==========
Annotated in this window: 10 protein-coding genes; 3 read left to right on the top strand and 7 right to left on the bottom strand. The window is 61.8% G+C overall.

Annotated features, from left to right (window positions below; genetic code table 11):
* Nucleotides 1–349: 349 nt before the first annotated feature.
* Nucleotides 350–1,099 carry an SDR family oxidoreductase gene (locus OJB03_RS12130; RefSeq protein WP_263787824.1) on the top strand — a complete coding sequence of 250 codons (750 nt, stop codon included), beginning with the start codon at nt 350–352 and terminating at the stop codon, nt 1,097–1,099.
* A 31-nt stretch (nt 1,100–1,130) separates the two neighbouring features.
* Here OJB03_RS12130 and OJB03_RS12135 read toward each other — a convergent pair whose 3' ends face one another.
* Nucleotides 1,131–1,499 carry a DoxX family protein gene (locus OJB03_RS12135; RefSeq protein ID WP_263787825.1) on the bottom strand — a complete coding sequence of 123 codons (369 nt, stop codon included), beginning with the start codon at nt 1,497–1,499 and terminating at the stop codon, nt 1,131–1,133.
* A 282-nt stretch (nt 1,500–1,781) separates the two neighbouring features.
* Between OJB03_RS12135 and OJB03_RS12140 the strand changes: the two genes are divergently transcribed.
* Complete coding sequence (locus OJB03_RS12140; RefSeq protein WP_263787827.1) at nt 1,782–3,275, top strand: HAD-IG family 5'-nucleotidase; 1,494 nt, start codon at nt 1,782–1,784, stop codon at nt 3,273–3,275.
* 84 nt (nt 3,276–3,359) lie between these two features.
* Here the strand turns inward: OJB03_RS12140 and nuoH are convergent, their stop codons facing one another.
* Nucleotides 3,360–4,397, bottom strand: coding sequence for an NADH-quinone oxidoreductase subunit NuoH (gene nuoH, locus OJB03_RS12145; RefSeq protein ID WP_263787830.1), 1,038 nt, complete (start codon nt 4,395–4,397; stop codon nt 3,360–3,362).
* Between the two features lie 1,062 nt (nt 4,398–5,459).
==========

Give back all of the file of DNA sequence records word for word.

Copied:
Annotated in this window: 10 protein-coding genes; 3 read left to right on the top strand and 7 right to left on the bottom strand. The window is 61.8% G+C overall.

Annotated features, from left to right (window positions below; genetic code table 11):
* Nucleotides 1–349: 349 nt before the first annotated feature.
* Nucleotides 350–1,099 carry an SDR family oxidoreductase gene (locus OJB03_RS12130; RefSeq protein WP_263787824.1) on the top strand — a complete coding sequence of 250 codons (750 nt, stop codon included), beginning with the start codon at nt 350–352 and terminating at the stop codon, nt 1,097–1,099.
* A 31-nt stretch (nt 1,100–1,130) separates the two neighbouring features.
* Here OJB03_RS12130 and OJB03_RS12135 read toward each other — a convergent pair whose 3' ends face one another.
* Nucleotides 1,131–1,499 carry a DoxX family protein gene (locus OJB03_RS12135; RefSeq protein ID WP_263787825.1) on the bottom strand — a complete coding sequence of 123 codons (369 nt, stop codon included), beginning with the start codon at nt 1,497–1,499 and terminating at the stop codon, nt 1,131–1,133.
* A 282-nt stretch (nt 1,500–1,781) separates the two neighbouring features.
* Between OJB03_RS12135 and OJB03_RS12140 the strand changes: the two genes are divergently transcribed.
* Complete coding sequence (locus OJB03_RS12140; RefSeq protein WP_263787827.1) at nt 1,782–3,275, top strand: HAD-IG family 5'-nucleotidase; 1,494 nt, start codon at nt 1,782–1,784, stop codon at nt 3,273–3,275.
* 84 nt (nt 3,276–3,359) lie between these two features.
* Here the strand turns inward: OJB03_RS12140 and nuoH are convergent, their stop codons facing one another.
* Nucleotides 3,360–4,397, bottom strand: coding sequence for an NADH-quinone oxidoreductase subunit NuoH (gene nuoH, locus OJB03_RS12145; RefSeq protein ID WP_263787830.1), 1,038 nt, complete (start codon nt 4,395–4,397; stop codon nt 3,360–3,362).
* Between the two features lie 1,062 nt (nt 4,398–5,459).